When it comes to choosing the right file type, the choices can be overwhelming. How do you know which format to save your logo in? Does your web designer need JPGs or PNGs? And what in the world is a vector graphic? No worries! We’ve put together the ultimate guide to file types to help you figure out which format will work best for your project.
Vector vs. Raster
Before we begin, it’s important to know the difference between a vector graphic and a raster image.
A Raster Image is a bitmap, which is a grid of individual pixels that collectively compose an image. Every raster image is made up of countless tiny squares (pixels) that have been assigned a color. When you zoom in very close to a photograph (which is a raster image), you can see the pixels.
Pixels are terrific because they can show chromatic gradations, undefined lines and shapes, and complex compositions, much like you would find in a photograph. However, when it comes to resizing your image, you’re at the mercy of those pixels. If you enlarge your image too much, you begin to see the individual pixels. This can cause your image to become blurry, or it can cause the edges of your image to become jagged and uneven.
A Vector Graphic is based on mathematical formulas that define image features such as polygons, lines, curves, circles, and rectangles. There are no pixels involved with vector images.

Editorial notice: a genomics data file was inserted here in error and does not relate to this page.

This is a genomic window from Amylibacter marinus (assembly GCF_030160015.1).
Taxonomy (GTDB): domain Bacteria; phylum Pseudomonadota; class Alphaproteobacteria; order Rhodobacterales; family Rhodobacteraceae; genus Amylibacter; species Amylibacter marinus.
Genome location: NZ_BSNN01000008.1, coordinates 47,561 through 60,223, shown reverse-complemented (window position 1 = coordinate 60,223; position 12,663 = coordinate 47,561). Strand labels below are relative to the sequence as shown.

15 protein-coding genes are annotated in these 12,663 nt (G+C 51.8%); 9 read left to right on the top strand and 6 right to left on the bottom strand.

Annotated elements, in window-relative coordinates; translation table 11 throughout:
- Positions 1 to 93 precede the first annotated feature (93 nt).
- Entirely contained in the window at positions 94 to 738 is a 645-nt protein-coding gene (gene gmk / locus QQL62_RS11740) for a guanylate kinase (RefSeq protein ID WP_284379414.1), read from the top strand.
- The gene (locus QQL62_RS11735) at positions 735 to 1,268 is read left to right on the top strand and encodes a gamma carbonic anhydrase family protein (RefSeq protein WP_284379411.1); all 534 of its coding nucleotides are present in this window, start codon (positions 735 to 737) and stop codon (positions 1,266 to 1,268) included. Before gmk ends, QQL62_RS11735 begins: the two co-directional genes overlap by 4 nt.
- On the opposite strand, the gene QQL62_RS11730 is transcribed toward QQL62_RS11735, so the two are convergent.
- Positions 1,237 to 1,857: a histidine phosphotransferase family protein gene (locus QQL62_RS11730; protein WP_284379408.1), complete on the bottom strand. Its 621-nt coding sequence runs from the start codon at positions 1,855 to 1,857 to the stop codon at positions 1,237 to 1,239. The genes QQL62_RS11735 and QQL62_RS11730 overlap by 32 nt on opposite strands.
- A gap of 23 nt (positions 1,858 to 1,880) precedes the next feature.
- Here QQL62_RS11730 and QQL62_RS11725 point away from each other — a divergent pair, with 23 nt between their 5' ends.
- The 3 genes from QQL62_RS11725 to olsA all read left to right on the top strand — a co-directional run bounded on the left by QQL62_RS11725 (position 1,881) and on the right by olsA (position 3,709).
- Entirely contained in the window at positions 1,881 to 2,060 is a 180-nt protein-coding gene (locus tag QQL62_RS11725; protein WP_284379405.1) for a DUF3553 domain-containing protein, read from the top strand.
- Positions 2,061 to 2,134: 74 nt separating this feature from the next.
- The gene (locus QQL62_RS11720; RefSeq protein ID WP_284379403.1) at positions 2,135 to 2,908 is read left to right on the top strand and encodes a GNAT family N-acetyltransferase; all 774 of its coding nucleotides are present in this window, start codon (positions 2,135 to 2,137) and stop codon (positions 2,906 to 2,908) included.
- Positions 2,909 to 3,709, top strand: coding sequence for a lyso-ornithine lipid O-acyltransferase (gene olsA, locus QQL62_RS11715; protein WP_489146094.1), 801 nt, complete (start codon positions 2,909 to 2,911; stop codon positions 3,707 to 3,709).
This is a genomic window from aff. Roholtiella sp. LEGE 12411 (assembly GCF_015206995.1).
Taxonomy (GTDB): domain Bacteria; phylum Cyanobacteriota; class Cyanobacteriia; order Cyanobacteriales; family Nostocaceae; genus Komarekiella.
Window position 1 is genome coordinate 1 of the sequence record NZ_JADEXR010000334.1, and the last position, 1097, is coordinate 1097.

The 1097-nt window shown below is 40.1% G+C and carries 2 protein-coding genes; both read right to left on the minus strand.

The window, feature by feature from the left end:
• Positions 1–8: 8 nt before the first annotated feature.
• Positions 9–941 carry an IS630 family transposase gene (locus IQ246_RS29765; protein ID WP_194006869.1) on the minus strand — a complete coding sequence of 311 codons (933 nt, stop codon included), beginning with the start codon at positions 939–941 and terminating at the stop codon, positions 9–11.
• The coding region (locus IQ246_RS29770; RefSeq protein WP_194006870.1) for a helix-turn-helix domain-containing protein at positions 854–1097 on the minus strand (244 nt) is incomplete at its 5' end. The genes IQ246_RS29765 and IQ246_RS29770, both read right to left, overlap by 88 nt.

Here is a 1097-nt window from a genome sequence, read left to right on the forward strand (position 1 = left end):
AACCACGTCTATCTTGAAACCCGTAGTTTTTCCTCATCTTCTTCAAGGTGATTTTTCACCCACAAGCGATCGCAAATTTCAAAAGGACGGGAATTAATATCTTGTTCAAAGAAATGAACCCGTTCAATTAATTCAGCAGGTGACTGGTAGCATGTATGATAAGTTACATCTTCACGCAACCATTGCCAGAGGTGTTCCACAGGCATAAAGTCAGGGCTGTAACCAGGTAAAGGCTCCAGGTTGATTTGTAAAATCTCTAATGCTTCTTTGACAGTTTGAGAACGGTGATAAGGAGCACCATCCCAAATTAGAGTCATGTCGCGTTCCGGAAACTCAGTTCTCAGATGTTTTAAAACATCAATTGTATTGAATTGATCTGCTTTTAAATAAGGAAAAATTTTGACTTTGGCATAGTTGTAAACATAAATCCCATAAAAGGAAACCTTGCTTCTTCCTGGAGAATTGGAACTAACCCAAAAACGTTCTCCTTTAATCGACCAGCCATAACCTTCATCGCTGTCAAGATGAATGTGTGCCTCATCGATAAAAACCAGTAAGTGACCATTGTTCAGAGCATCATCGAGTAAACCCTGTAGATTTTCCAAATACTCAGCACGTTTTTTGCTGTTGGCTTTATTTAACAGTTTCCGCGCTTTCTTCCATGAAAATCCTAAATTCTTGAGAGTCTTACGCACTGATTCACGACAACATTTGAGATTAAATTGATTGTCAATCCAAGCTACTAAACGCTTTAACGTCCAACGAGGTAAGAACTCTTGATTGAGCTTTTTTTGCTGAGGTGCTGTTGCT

One of the biggest advantages to using vector graphics is that they can be resized without losing image quality. Since the graphics are based on geometric formulas and not pixels, you can resize a vector graphic to however big or small you want it and it will always look crisp and clean. This makes it a great format for logos, infographics, letterheads, and fonts.
JPG (or JPEG) stands for Joint Photographic Experts Group. This is the most standard format for raster images. A JPG is a compressed version of your image. You’re able to control how much of the image gets compressed by choosing your image quality during the save process (high, medium, low).
And since a JPG is a compressed image, any transparent areas in your image will be filled with white. So when your web designer asks you for a copy of your logo, make sure it’s not in JPG format. Otherwise they won’t be able to use it on anything that doesn’t have a white background.
It’s also good to remember that since JPG is a raster format, you won’t be able to enlarge the photo too much before it starts to become blurry. This is why it’s important to have properly-sized, high quality JPGs when using them in a web design project. And I hate to be the one to break this to you, but that old cell phone photo you want to use as the main image on your website homepage just won’t work.
PNGs (Portable Networks Graphics) are very low resolution and they support transparency. This raster image format is great for saving smaller graphics that need a transparent background, like logos. Keep in mind that PNG is still a raster format. You won’t be able to resize your PNG without losing image quality. So make sure you’re saving your files in the correct sizes.
GIF stands for Graphics Interchange Format. There’s been some debate on how to pronounce GIF. But the meaning and use of this file format is still the same. GIFs only support 256 colors in the RGB colorspace (Red, Greeb, Blue – device screens use this color format) When used as still-graphics, GIFs are typically low resolution and great for using in email signatures and small web graphics.